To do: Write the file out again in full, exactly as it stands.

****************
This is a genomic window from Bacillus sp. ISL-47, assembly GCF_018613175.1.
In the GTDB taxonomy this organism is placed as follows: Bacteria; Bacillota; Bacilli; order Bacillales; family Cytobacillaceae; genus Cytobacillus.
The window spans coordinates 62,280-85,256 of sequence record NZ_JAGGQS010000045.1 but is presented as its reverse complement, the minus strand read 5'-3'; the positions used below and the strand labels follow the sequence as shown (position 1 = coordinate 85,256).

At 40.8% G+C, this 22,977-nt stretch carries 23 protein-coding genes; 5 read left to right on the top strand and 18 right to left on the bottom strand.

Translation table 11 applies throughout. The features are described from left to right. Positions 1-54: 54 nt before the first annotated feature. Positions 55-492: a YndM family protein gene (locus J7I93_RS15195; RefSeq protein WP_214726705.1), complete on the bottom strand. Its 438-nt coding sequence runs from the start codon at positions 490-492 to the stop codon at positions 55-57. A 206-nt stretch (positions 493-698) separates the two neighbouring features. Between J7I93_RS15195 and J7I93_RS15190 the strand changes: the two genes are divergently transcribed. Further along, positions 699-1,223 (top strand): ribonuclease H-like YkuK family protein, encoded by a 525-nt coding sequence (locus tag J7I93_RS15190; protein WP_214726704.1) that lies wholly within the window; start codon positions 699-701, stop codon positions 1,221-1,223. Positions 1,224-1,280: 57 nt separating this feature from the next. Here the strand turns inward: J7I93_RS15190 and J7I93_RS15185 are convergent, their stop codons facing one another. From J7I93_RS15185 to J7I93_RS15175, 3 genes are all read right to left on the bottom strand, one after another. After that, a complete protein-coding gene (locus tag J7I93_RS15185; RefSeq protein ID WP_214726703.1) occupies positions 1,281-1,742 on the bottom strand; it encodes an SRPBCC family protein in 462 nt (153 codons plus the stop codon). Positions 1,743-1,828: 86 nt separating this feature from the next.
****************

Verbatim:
This is a genomic window from Bacillus sp. ISL-47, assembly GCF_018613175.1.
In the GTDB taxonomy this organism is placed as follows: Bacteria; Bacillota; Bacilli; order Bacillales; family Cytobacillaceae; genus Cytobacillus.
The window spans coordinates 62,280-85,256 of sequence record NZ_JAGGQS010000045.1 but is presented as its reverse complement, the minus strand read 5'-3'; the positions used below and the strand labels follow the sequence as shown (position 1 = coordinate 85,256).

At 40.8% G+C, this 22,977-nt stretch carries 23 protein-coding genes; 5 read left to right on the top strand and 18 right to left on the bottom strand.

Translation table 11 applies throughout. The features are described from left to right. Positions 1-54: 54 nt before the first annotated feature. Positions 55-492: a YndM family protein gene (locus J7I93_RS15195; RefSeq protein WP_214726705.1), complete on the bottom strand. Its 438-nt coding sequence runs from the start codon at positions 490-492 to the stop codon at positions 55-57. A 206-nt stretch (positions 493-698) separates the two neighbouring features. Between J7I93_RS15195 and J7I93_RS15190 the strand changes: the two genes are divergently transcribed. Further along, positions 699-1,223 (top strand): ribonuclease H-like YkuK family protein, encoded by a 525-nt coding sequence (locus tag J7I93_RS15190; protein WP_214726704.1) that lies wholly within the window; start codon positions 699-701, stop codon positions 1,221-1,223. Positions 1,224-1,280: 57 nt separating this feature from the next. Here the strand turns inward: J7I93_RS15190 and J7I93_RS15185 are convergent, their stop codons facing one another. From J7I93_RS15185 to J7I93_RS15175, 3 genes are all read right to left on the bottom strand, one after another. After that, a complete protein-coding gene (locus tag J7I93_RS15185; RefSeq protein ID WP_214726703.1) occupies positions 1,281-1,742 on the bottom strand; it encodes an SRPBCC family protein in 462 nt (153 codons plus the stop codon). Positions 1,743-1,828: 86 nt separating this feature from the next.